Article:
State Fire Marshal Butch Browning

State Fire Marshal Butch Browning

While the majority of businesses have shown compliance with restrictions and mitigation measures imposed by state officials amid the coronavirus pandemic, State Fire Marshal Butch Browning said there are still a number of “bad actors out there.”

That resulted in Browning’s office doling out punishment for the first time this week.

Four businesses committed violations “so severe” that the state had no other choice but to cite them, Browning said during the governor’s weekly COVID-19 press conference on Tuesday.

According to Browning, the Office of Alcohol & Tobacco Control (ATC) suspended the bar permits of Sand Dollar Tiki Bar in Grand Isle, Wo-de's Chill Spot in Harvey, Frosty Factory in Lake Charles and Pelican Pub in Gonzales for what were deemed “public safety violations.”

Browning said the establishments had complaints of large gatherings or serving customers alcohol indoors. Earlier this month, Gov. John Bel Edwards shut down on-site consumption of alcohols at bars, which contact tracing has found to be responsible for at least 41 outbreaks resulting in 464 cases.

The suspensions are subject to a hearing, Browning said, and the businesses face a possible 30-day suspension of licenses.

“This is a call for action,” Browning said. “The social distancing requirements, capacity limits, and masks are paramount. These bars being closed is important for Louisiana to get back to where we were.”

Since the beginning of the outbreak, Edwards’ office has imposed various restrictions on businesses to help curb the spread of the virus. Those restrictions have included closing all businesses deemed “non-essential” when the state was under a stay-at-home order; allowing businesses to operate at 25-percent capacity in Phase One; and allowing businesses to operate at 50-percent capacity under Phase Two.

In all phases, employees dealing directly with the public have been required to wear face masks, which is separate from the governor’s statewide mask mandate issued in mid-July.

Browning said his office has tried “to work with” businesses owners on the new restrictions, even adopting a “three strikes and you’re out” approach before issuing any sort of punishment, with an exception “if someone blatantly does something that’s egregious.”

Around 14 businesses are currently on their second strike, Browning said, while the four bars that were punished this week were “three-strike businesses.”

“In the event we have people who don’t comply after chances, there are consequences,” Browning said.

Under Phase Two, most businesses and faith-based organizations are allowed to operate up to 50-percent capacity, though social distancing is still required. In addition, Edwards’ statewide mask mandate for people 8 and older, ban of on-site consumption at bars, and 50-person limit on social gatherings will remain in effect for the duration of Phase Two.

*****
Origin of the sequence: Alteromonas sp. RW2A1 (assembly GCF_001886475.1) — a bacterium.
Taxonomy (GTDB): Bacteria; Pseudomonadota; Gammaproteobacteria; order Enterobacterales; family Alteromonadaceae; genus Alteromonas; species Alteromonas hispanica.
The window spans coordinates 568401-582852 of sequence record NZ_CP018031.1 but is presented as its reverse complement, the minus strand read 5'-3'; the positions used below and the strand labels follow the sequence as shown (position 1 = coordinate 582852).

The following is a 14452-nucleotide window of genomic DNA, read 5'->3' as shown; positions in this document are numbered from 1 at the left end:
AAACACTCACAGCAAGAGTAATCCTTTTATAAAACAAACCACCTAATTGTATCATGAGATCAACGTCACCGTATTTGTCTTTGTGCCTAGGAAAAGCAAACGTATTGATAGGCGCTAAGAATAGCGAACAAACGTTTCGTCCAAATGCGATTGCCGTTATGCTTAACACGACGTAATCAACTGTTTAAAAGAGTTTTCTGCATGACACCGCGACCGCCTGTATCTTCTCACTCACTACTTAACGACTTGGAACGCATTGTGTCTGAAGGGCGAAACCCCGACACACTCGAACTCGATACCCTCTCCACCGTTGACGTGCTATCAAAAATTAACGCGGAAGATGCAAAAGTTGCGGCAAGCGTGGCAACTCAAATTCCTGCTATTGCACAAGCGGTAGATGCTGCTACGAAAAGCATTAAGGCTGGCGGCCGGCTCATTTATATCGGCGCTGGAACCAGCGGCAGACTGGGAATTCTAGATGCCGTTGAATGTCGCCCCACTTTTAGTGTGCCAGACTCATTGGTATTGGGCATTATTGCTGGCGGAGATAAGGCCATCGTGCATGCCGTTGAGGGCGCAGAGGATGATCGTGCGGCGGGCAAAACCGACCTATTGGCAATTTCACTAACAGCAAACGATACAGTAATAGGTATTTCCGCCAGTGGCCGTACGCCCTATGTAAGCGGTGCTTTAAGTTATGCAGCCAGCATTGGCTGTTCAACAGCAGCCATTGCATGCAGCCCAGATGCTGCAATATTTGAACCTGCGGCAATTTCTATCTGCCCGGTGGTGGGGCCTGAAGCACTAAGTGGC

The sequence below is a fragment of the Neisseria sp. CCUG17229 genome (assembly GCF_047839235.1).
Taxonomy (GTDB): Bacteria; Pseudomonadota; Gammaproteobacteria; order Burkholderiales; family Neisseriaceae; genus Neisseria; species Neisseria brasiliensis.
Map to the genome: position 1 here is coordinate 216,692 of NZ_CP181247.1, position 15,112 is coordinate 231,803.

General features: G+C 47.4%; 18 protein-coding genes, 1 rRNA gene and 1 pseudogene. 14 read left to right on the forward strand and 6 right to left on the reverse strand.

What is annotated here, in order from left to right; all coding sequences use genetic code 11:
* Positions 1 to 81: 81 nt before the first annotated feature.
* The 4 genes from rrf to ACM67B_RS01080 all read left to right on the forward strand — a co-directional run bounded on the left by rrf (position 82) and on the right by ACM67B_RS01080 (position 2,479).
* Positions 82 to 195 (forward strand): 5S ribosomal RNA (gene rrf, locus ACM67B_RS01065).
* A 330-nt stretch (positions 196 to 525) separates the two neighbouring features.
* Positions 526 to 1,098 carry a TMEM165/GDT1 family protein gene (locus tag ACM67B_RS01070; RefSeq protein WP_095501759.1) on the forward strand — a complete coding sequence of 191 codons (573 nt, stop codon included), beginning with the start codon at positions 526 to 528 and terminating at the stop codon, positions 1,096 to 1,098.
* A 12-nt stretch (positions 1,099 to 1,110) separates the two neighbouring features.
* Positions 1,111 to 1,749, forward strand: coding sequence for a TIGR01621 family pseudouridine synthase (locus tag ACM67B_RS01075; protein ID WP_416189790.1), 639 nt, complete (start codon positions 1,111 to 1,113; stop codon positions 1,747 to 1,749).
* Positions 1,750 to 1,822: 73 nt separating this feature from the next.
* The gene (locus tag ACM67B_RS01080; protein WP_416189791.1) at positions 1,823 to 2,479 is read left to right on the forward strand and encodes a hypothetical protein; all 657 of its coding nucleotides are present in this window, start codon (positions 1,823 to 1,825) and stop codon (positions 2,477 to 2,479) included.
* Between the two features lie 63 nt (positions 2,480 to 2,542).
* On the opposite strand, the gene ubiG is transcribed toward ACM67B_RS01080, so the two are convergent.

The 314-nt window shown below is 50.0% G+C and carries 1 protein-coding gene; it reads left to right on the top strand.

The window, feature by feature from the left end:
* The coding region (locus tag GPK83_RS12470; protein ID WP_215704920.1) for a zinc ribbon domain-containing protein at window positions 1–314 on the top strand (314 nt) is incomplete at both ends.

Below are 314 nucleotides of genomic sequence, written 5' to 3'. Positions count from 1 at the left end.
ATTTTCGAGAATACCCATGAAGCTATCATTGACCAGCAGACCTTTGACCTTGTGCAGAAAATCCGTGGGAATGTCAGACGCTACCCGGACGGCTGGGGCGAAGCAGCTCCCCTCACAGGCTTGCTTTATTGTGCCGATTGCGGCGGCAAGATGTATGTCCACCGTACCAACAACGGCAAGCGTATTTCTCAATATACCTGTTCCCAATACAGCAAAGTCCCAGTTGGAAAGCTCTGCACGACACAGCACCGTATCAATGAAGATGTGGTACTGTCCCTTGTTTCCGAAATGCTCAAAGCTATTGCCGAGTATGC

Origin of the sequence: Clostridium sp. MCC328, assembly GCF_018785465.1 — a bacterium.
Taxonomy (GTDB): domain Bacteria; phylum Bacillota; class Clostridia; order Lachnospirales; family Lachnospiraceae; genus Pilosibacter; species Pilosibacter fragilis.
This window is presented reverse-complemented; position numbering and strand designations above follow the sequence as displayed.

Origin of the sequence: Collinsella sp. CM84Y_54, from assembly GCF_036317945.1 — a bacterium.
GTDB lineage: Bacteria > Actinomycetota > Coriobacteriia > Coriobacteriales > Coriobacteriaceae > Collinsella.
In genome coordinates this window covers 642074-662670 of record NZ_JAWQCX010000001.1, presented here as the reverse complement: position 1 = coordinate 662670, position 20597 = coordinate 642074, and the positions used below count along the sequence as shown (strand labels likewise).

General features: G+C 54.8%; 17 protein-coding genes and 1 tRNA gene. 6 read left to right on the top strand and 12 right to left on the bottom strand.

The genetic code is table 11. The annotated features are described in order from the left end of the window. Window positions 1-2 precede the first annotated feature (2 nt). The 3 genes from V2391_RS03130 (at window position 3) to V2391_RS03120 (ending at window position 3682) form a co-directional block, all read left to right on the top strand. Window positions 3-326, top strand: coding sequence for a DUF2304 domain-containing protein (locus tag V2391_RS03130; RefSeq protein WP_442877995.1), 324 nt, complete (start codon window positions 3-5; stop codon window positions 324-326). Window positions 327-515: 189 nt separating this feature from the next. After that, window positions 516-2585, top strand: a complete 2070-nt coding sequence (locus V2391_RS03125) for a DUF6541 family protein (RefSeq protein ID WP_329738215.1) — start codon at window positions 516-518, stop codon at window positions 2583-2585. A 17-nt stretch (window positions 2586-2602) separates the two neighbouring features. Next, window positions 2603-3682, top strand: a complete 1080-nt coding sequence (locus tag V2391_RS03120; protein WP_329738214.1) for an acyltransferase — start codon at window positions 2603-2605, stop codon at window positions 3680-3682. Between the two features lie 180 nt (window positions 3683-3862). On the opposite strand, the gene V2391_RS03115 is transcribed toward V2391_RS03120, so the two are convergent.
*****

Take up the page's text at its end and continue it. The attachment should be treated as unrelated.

Though most businesses were allowed to reopen under Phase Two, there were some required to stay closed, particularly places of public amusement that include: locations with amusement rides, carnivals, amusement parks, splash pads, water parks, trampoline parks, arcades, fairs and festivals, children's play centers, indoor playgrounds, theme parks, concert, and music halls.

The fire marshal said his office has conducted around 5,000 courtesy visits across the state since the start of Phase Two on June 5. He credited the “vast majority” of businesses for “not only implementing mitigation measures to stop the spread, but in many cases exceeded what the state has asked.”

Browning said that in most cases, business owners address any non-compliance “on the spot” when agents point out the issues, which mostly pertain to face masks and social distance.

“We’ve communicated with thousands of businesses to give them the information they need to keep customers and employees safe,” Browning told reporters. “It’s just not fair for the businesses out there who are doing their best to help the state… recover from this pandemic when you have these bad actors out there.”

Speaking to reporters Tuesday, Edwards said there’s “nothing easy or painless” about restricting business activity but called it “necessary” to improve the COVID-19 situation in Louisiana, which is now reporting the most cases per capita in the nation.

“When you have a public health emergency that is basically unprecedented in its scale, you have to take those measures that are designed to promote public safety and keep the maximum amount of the economy open,” Edwards said.

“These are very tough restrictions, and I’m aware of that,” he said later. “There’s nothing easy or painless about that, and I apologize, but they’re absolutely necessary. There is no method available to us to get to a rate of less than 1 without the mitigations that include mandatory masks and bar closures.

“This is the best thing we can do for the economy overall and for public health, but that doesn’t make it easy.”

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